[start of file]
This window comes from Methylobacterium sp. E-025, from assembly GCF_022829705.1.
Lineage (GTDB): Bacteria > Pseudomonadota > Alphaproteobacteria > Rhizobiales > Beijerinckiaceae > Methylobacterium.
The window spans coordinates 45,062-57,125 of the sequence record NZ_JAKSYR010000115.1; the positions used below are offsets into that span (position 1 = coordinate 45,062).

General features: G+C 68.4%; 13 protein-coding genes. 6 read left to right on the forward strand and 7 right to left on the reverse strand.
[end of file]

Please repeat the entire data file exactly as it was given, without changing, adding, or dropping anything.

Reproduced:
This window comes from Methylobacterium sp. E-025, from assembly GCF_022829705.1.
Lineage (GTDB): Bacteria > Pseudomonadota > Alphaproteobacteria > Rhizobiales > Beijerinckiaceae > Methylobacterium.
The window spans coordinates 45,062-57,125 of the sequence record NZ_JAKSYR010000115.1; the positions used below are offsets into that span (position 1 = coordinate 45,062).

General features: G+C 68.4%; 13 protein-coding genes. 6 read left to right on the forward strand and 7 right to left on the reverse strand.